In the second half of the 20th century, more and more car brands started to emerge, increasing competition on the car market. This made that apart from all the technical improvements, car manufacturers started to differentiate their cars on brand identity and emotion. Strong and powerful versus stylish and elegant. But also cheap and functional versus luxury and passionate. It became increasingly important for a brand to incorporate a recognizable signature in the design of the car so people would recognize a car on the streets.
The dashboard played a key role in this, as it was the place where functionality and identity came together. It had to be one with the exterior design. Especially on premium brands such as Audi, Mercedes, Jaguar and BMW, where build quality and craftsmanship of the interior is just as important as the expressed emotion of the exterior.
Evolution of the dashboard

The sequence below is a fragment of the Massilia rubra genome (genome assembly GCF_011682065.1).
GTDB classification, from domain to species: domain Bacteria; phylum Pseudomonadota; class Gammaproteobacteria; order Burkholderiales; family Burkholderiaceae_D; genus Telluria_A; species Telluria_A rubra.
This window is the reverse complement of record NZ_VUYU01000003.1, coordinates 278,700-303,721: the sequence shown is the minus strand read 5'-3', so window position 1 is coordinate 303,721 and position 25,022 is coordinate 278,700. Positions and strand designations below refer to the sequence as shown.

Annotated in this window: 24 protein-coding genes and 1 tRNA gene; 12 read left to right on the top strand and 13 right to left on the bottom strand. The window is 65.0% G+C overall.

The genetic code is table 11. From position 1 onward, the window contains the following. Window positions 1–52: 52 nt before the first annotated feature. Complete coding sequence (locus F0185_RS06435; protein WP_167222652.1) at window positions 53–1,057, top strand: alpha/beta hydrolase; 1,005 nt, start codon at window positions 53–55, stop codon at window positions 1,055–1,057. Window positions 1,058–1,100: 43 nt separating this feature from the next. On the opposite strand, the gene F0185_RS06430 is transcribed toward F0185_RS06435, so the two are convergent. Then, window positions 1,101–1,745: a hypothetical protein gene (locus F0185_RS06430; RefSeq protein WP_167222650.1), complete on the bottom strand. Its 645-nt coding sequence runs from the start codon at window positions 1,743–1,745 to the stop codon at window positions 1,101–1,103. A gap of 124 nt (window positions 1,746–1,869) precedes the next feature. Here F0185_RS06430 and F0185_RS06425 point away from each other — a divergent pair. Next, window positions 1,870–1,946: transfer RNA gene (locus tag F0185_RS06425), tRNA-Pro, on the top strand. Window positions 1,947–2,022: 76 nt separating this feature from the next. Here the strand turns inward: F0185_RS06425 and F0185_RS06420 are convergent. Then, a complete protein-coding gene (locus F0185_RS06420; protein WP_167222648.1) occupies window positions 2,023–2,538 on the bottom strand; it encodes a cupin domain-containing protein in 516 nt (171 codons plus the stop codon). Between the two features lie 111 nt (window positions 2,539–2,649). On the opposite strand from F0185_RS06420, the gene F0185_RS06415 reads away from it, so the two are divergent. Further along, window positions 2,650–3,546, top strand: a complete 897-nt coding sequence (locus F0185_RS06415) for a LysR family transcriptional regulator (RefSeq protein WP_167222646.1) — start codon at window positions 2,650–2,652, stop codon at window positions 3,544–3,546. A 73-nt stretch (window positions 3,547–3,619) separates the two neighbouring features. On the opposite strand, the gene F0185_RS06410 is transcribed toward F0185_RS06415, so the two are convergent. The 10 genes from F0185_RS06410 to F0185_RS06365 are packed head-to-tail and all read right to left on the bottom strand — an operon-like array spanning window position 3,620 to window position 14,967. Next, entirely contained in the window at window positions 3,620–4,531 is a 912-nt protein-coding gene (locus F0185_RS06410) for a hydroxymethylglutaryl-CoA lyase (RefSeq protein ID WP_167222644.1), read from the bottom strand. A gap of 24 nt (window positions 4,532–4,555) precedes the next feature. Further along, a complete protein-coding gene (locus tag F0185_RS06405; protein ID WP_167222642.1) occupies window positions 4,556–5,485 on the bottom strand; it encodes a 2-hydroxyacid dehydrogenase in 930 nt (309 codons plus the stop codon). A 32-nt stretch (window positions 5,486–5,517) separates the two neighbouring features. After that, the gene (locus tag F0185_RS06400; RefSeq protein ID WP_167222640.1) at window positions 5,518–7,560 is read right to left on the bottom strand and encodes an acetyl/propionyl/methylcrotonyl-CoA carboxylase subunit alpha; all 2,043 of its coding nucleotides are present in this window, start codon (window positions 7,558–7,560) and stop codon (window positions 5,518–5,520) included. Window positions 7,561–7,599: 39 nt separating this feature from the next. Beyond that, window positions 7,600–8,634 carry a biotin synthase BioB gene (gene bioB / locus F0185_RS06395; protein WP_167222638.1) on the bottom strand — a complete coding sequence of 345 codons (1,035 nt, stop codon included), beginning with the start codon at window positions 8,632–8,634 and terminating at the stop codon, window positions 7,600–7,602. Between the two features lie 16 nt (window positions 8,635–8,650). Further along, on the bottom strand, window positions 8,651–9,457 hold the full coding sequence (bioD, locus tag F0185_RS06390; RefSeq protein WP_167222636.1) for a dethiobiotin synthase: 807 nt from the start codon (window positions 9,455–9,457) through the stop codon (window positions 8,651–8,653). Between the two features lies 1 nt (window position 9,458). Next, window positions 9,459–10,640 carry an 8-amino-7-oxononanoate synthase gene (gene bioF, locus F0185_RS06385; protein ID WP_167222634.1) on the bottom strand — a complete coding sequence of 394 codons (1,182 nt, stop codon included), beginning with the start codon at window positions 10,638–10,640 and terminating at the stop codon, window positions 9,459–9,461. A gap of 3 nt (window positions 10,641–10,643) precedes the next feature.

For a long time, operating a car was hard work and took a full attention of the driver. On top of that it required knowledge of all levers, knobs and switches to get the vehicle started, moving and slowed down again in time. As cars started driving increasingly faster it also became more important for the driver to keep his attention on the road. This forced the dashboard and all its controls to become more intuitive and less distracting to ensure the driver would be able to anticipate and react naturally to unexpected situations on the road.
Towards the end of the 20th century the knobs, sliders and switches on the dashboard went through a long process of refinement on position, material, form, color and tactile feedback, eventually settling in to their current position. This consensus on optimal positioning makes that many common controls -temperature, windows, lights or radio- are now easy to find and control when entering a new car for the first time or while driving.
Based on this evolution, we can conclude the dashboard always meets the following requirements: